The US sentencing guidelines have resulted in considerable debate and are a factor in a high percentage of criminal appeals. Most people agree that they have tended to standardize sentences, but there is disagreement about whether that result has been beneficial to the administration of justice.
Early this year, Congress enacted legislation requiring the US Sentencing Commission to propose amendments to the sentencing guidelines that would result in tougher sentences for certain types of fraud, including telemarketing fraud and theft of identity.
In addition, in the last six months, three federal courts have announced decisions on sentencing guideline issues in criminal cases involving computer fraud. In the first, US v. Guffey, 97 F. Supp. 2d 842 (E.D. Tenn., May 18, 2000), a 20 year old man "used his mother's newly acquired home personal computer, color printer and scanner to copy a twenty dollar bill," made 10-12 copies of the bill and tried to pass them as legal currency. He was charged and pled guilty to making and passing counterfeit notes. The issue for the court was whether the defendant's sentence should be increased under a portion of the sentencing guidelines that applies to persons who "manufacture the currency" but does not apply to "persons who merely photocopy notes or otherwise produce items that are so obviously counterfeit that they are unlikely to be accepted even if subjected to only minimal scrutiny." The court held that the intention of the sentencing guidelines was to increase the level of a defendant's sentence if the counterfeit currency he produced was good enough to pass in commerce and thereby pose a threat to the US economy, and that the exception as written in the sentencing guidelines in 1989 had become out of date with developing technology.
The second case involved a similar set of facts, but a different section of the sentencing guidelines and a different result. In US v. Codman, 223 F.3d 320 (Aug. 2, 2000), the Sixth Circuit Court of Appeals was faced with an appeal from a sentence after plea to one count of counterfeiting. Here, too, the defendant had used a personal computer and off-the-shelf software to make counterfeit currency, and here, too, the trial court increased the sentence under the guidelines, but relying on a different section of the sentencing guidelines that increases the penalty if the defendant "used a special skill, in a manner that significantly facilitated the commission of the offense." The guidelines define such a "special skill" as "a skill not possessed by a member of the general public and usually requiring substantial education, training or licensing." Although the trial court thought that the ability to make counterfeit notes with a personal computer showed a "skill not possessed by the general public," the appellate court did not and reduced the sentence.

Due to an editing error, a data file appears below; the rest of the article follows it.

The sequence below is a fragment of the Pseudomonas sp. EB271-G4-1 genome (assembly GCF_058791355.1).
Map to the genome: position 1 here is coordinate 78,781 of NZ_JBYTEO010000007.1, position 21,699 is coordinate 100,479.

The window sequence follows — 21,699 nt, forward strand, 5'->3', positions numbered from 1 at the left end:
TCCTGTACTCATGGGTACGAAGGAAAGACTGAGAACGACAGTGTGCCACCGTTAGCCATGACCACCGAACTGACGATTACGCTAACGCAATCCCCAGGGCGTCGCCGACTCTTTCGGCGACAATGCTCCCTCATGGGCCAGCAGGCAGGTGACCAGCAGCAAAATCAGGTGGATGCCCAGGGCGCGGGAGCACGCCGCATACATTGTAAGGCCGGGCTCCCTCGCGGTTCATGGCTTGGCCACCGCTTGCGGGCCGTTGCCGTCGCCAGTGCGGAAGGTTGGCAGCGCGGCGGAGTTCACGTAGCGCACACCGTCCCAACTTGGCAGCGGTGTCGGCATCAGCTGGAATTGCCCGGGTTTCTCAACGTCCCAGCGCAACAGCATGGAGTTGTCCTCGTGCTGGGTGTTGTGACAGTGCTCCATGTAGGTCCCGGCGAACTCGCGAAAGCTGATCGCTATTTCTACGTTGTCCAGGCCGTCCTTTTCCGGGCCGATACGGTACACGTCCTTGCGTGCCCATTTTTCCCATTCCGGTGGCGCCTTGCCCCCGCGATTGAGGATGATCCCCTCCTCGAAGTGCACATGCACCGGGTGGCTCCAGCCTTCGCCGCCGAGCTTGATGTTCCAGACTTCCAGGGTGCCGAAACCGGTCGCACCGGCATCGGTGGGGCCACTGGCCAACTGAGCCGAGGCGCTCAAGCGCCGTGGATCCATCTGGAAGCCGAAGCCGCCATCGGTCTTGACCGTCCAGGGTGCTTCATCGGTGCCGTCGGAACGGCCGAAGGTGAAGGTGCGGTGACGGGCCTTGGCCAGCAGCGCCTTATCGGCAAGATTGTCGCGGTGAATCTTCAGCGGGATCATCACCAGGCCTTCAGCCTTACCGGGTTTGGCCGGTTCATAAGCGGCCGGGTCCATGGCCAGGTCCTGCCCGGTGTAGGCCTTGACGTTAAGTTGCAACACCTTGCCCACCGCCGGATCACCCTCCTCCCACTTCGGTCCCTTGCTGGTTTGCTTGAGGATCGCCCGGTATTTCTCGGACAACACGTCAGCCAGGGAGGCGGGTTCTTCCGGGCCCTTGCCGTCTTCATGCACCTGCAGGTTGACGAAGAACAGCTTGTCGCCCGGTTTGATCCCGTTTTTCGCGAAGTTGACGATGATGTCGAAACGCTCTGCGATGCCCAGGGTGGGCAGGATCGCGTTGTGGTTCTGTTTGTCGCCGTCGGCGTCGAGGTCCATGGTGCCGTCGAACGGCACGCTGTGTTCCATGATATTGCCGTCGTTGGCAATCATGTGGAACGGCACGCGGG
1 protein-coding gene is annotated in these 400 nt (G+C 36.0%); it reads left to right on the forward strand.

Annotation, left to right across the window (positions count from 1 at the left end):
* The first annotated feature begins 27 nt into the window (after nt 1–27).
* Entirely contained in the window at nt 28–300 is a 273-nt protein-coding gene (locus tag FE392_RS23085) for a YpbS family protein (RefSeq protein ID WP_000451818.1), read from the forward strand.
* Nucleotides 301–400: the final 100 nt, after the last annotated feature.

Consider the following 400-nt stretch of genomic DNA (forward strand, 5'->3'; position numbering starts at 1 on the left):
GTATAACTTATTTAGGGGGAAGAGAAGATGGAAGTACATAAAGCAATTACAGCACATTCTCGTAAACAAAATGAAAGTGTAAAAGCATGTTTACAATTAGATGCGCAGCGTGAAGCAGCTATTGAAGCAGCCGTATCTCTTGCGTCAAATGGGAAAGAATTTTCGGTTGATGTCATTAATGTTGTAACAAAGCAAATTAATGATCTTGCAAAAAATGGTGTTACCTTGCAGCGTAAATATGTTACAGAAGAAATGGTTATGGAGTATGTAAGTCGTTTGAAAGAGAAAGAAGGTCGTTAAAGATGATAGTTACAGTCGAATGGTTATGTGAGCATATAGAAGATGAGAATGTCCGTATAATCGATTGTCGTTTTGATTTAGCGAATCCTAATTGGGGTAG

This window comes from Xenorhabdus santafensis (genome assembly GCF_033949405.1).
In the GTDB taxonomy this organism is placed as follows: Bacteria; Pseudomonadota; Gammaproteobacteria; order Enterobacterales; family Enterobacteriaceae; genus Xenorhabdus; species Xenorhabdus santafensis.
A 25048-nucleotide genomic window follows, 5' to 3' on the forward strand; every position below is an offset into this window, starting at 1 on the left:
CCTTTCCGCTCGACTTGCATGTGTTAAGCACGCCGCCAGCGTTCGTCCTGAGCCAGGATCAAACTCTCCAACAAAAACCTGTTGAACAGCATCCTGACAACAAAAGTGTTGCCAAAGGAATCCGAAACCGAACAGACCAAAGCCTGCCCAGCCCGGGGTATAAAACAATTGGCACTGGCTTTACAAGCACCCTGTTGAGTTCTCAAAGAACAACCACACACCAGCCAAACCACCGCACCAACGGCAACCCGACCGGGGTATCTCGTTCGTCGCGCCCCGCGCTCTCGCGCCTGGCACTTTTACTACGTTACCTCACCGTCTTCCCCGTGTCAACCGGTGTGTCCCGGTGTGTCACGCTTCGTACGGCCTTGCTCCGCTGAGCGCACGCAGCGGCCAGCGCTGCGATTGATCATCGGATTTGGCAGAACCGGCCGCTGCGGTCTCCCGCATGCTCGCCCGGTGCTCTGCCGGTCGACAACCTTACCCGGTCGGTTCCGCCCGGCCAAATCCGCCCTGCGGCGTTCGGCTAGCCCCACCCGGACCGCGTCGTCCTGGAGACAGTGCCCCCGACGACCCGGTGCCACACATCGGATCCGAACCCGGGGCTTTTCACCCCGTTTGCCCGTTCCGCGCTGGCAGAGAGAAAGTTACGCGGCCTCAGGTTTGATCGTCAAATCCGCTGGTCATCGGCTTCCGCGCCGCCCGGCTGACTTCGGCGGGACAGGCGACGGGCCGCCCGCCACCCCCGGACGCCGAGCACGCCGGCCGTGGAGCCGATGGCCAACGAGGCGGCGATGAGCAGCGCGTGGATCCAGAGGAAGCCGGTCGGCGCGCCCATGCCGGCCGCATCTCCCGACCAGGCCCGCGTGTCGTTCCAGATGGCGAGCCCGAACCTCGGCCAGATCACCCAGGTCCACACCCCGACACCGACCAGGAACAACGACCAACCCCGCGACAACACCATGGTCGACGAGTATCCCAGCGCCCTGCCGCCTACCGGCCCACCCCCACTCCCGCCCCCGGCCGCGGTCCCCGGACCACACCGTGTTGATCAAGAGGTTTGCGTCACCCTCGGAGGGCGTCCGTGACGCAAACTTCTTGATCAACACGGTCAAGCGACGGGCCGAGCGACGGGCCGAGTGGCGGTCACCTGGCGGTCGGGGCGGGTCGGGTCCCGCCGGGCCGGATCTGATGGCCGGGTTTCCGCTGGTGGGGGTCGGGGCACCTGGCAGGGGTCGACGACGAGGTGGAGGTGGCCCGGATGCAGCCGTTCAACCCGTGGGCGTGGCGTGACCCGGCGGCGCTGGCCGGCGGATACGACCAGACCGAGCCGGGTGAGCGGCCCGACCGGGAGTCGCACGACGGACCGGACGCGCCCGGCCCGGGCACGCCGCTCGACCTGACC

The lesson of Guffey and Codman is that, while it may take no special skill to counterfeit US currency, it does to determine what a defendant's sentence is likely to be for the crime under the sentencing guidelines.
In the third case, US v. Middleton, (2000 U.S. App. LEXIS 29-31, 9th Cir., Nov. 16, 2000), the issue was whether, for a violation of the Computer Fraud and Abuse Act, a defendant who gained unauthorized access to a US computer system could receive an increased sentence based on the fair value of the time spent by company employees to repair the damage he caused. The Ninth Circuit held that he could. In this case, a disgruntled former employee hacked into his former employer's computer system, changed passwords and deleted whole databases. The company brought in staff for all of one weekend to rebuild the system, and although the defendant argued that the actual cost to the company of using salaried employees to repair the damage was slight, the trial court disagreed, valued the damage the defendant caused by the market value of the time expended and increased the defendant's sentence based on the calculation of the fair value of staff time. The Ninth Circuit found the decision consistent with the sentencing guidelines, saying, "There is no basis to believe that Congress intended the element of 'damage' to depend on a victim's choice whether to use hourly employees, outside contractors or salaried employees to repair the same level of harm to a protected computer." Middleton teaches that the defendant bears the risk at sentencing of the costs that his criminal acts impose on his victim.
All three of these cases involved US citizens charged in US courts for crimes committed entirely within the territorial United States. But the US sentencing guidelines apply to any crime prosecuted in a US court, whether the act occurs within or outside the US And these most recent cases, taken together with Congress' direction to stiffen the sentencing guidelines for certain types of economic crimes, show that a person charged with a US crime takes his chances with the sentence he is likely to receive if convicted.
© 2000 Hale and Dorr LLP. All rights reserved.
This alert is provided with the understanding that it is not intended as legal advice. Readers should not act upon information contained in this publication without professional legal counseling.